When it comes to working with long running scripts and WordPress, you’re usually at the mercy of one of two things:

  1. PHP configuration file
  2. The server’s PHP configuration

Granted, the case could be made that these are one and the same, and in a sense they are, but if you’re working with PHP on your local machine, you clearly have more control over the environment than when you’re working on a web server.

Technically, if you’re working on a dedicated server, you should have full control over the configuration of the environment.

If that’s not the case, this is article won’t be of much use; however, if you’re in the business of working with PHP scripts on your local machine and a shared server, and you’ve hit the maximum execution timeout message, then there are a few of ways to go about handling the problem.

PHP Timeouts in WordPress

First, let’s say that you have a script that’s responsible for, say, processing n-number of items based on user input. This could be parsing an input file, writing to the database, looping through records to make updates, or so on.

Time Out

Just like Zack Morris – pulling a timeout when things get tough.

Whatever the case may be, you’re running the script, everything grinds to a half, and your display (or your error log, depending on your configuration) reads:

Maximum execution time of 30 seconds exceeded.

Bummer, right?

There are a few of ways to combat this:

  • Update the value in your `php.ini` file
  • Define the value in your script
  • Define a `set_timeout_limit` (if safe mode is off)

Any of these options will work fine, though I’m partial to the final option for this reason (according to the PHP manual):

When called, set_time_limit() restarts the timeout counter from zero. In other words, if the timeout is the default 30 seconds, and 25 seconds into script execution a call such as set_time_limit(20) is made, the script will run for a total of 45 seconds before timing out.

I like this particular function because if you’re running a static script, you can define this in, say, the the constructor or an initialization function of your script. Additionally, if you’re running a process via Ajax, then you can set this value in the function in that’s being called every so often via Ajax because it restarts the timer.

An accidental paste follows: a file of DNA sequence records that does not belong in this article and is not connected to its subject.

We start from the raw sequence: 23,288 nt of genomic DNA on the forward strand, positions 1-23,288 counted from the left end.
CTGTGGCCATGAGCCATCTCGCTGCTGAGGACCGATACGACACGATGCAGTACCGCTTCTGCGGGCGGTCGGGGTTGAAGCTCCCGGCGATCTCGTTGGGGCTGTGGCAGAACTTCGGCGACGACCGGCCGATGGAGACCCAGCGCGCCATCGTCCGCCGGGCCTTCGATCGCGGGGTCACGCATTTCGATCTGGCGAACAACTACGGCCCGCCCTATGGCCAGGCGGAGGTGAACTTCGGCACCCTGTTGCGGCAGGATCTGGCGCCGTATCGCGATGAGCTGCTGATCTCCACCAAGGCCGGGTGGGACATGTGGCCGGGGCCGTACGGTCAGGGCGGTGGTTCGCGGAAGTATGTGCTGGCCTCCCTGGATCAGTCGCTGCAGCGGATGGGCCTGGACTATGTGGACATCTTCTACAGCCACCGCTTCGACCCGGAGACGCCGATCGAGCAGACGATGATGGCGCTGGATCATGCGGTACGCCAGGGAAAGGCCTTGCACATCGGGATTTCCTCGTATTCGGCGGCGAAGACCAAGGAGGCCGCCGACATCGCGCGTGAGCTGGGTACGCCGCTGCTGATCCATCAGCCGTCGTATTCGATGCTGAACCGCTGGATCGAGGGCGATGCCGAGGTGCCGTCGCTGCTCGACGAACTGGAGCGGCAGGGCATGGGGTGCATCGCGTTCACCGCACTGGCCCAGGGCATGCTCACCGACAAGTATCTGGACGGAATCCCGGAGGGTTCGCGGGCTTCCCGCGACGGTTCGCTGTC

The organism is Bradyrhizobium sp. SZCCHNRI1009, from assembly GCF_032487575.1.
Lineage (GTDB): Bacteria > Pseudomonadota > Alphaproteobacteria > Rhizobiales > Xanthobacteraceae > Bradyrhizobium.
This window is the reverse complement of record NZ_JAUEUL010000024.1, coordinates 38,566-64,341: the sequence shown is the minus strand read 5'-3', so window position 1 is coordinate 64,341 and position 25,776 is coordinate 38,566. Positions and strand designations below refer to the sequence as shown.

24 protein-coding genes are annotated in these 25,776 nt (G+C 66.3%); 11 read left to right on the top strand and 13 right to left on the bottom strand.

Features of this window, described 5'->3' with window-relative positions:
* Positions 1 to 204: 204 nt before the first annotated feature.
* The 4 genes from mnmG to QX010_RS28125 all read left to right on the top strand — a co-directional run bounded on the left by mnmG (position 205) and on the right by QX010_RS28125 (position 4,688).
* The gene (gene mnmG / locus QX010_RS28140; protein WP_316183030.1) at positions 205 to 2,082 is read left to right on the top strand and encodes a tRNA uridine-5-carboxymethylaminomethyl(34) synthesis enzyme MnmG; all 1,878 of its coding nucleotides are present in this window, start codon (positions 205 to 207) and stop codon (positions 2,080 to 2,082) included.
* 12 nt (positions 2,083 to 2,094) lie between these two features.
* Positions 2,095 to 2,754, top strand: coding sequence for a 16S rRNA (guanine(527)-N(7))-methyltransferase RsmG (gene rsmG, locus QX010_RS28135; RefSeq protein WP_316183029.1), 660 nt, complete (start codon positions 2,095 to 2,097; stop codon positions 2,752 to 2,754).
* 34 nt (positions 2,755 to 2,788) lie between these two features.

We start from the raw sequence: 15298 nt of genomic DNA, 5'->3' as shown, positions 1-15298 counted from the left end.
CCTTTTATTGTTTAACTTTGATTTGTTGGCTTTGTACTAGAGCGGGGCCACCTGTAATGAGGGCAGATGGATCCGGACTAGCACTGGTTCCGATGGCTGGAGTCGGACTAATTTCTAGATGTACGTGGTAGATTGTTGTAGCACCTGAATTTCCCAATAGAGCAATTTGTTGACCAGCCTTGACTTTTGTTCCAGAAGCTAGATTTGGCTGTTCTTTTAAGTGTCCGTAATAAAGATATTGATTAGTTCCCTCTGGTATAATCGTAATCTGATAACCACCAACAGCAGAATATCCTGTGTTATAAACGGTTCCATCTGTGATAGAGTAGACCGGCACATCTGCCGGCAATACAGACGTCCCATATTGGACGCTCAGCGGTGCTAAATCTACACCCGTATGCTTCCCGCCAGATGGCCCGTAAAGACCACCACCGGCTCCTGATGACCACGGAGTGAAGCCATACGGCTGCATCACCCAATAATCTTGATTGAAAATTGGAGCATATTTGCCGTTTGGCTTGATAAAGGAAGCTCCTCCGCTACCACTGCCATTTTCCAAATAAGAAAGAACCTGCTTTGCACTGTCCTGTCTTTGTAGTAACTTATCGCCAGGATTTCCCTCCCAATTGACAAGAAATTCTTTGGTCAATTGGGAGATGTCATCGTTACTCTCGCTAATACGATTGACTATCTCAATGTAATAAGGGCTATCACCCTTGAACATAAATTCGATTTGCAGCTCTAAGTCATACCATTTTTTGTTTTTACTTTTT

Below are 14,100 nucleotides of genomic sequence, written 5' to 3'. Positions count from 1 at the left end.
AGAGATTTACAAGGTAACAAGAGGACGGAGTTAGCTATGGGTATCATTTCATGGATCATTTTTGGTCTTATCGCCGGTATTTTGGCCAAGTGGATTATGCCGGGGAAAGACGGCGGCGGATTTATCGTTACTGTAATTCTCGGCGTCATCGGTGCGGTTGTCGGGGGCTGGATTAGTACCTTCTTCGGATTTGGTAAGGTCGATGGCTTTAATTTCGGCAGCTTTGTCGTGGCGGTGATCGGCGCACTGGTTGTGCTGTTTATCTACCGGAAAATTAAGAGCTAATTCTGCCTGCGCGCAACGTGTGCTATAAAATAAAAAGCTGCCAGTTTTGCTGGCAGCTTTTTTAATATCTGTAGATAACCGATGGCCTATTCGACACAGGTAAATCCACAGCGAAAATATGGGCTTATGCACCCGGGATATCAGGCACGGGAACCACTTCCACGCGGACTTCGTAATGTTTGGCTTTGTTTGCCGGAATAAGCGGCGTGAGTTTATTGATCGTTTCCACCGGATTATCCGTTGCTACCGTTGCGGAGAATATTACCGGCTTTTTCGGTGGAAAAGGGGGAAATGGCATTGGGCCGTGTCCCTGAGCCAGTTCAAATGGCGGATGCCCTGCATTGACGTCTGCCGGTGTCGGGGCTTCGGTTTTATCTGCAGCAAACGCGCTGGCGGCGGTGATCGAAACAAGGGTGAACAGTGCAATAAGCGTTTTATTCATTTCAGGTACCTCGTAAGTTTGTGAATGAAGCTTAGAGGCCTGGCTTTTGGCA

Secondly, I like this because it only adjusts the timer for a specific need. That is, it doesn’t change the values for the overall environment, just the script with which you’re working. This means that, say, the scope of the timer is relative only to your code rather than the entire environment in which the application is running (and in which timeouts may be enforced).

A Small Example

So what might this look like practically speaking?

First, we define the PHP script that includes an action that’s called via Ajax. Ideally, this function will be polled at certain intervals until the process is complete:

Next, we setup the JavaScript for calling the function:

Obviously, there’s quite a bit of code left out, but the purpose of this is just to show how to define the hook that’s called via JavaScript, and then how to call the hook via said JavaScript.

It’s also possible to define this value in the constructor of the class and have it work just as well.

That Thing About Shared Hosting?

If you’re running your work on a shared host, then changes are high that the above code will not work because they lock down the timeout process so that your script- no matter how well intended it may be – can’t impact the rest of the sites that are running on the server.

In other words, if someone was malicious, they could set a script to run forever which would proverbially bring down the entire shared machine and all the sites with it. So it’s not a matter of being stubborn or just poor decisions – it’s a protection mechanism.

But if you’re on a dedicated host or on a machine in which you have far more control, then you can use the above strategy (or simply just change the values in the PHP configuration file) and be good to go.